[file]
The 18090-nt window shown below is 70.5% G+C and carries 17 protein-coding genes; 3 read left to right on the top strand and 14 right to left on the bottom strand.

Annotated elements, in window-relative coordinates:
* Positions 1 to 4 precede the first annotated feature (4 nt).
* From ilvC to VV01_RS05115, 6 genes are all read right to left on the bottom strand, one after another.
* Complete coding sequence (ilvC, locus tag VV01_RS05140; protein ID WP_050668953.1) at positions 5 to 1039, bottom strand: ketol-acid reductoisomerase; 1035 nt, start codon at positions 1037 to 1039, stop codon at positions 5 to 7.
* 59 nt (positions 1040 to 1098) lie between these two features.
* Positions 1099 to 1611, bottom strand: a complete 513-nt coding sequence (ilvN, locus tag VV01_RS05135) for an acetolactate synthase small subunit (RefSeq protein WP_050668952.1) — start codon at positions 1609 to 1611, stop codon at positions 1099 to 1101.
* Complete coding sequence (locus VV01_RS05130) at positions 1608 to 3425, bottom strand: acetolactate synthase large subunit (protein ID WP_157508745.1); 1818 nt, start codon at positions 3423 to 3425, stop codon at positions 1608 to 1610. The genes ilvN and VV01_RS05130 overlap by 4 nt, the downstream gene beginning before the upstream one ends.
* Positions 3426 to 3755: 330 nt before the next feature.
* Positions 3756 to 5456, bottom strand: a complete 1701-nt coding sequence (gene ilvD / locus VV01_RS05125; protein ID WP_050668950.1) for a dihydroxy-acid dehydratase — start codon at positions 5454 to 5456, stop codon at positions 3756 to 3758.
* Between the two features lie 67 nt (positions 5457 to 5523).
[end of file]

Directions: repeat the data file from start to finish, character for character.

The 18090-nt window shown below is 70.5% G+C and carries 17 protein-coding genes; 3 read left to right on the top strand and 14 right to left on the bottom strand.

Annotated elements, in window-relative coordinates:
* Positions 1 to 4 precede the first annotated feature (4 nt).
* From ilvC to VV01_RS05115, 6 genes are all read right to left on the bottom strand, one after another.
* Complete coding sequence (ilvC, locus tag VV01_RS05140; protein ID WP_050668953.1) at positions 5 to 1039, bottom strand: ketol-acid reductoisomerase; 1035 nt, start codon at positions 1037 to 1039, stop codon at positions 5 to 7.
* 59 nt (positions 1040 to 1098) lie between these two features.
* Positions 1099 to 1611, bottom strand: a complete 513-nt coding sequence (ilvN, locus tag VV01_RS05135) for an acetolactate synthase small subunit (RefSeq protein WP_050668952.1) — start codon at positions 1609 to 1611, stop codon at positions 1099 to 1101.
* Complete coding sequence (locus VV01_RS05130) at positions 1608 to 3425, bottom strand: acetolactate synthase large subunit (protein ID WP_157508745.1); 1818 nt, start codon at positions 3423 to 3425, stop codon at positions 1608 to 1610. The genes ilvN and VV01_RS05130 overlap by 4 nt, the downstream gene beginning before the upstream one ends.
* Positions 3426 to 3755: 330 nt before the next feature.
* Positions 3756 to 5456, bottom strand: a complete 1701-nt coding sequence (gene ilvD / locus VV01_RS05125; protein ID WP_050668950.1) for a dihydroxy-acid dehydratase — start codon at positions 5454 to 5456, stop codon at positions 3756 to 3758.
* Between the two features lie 67 nt (positions 5457 to 5523).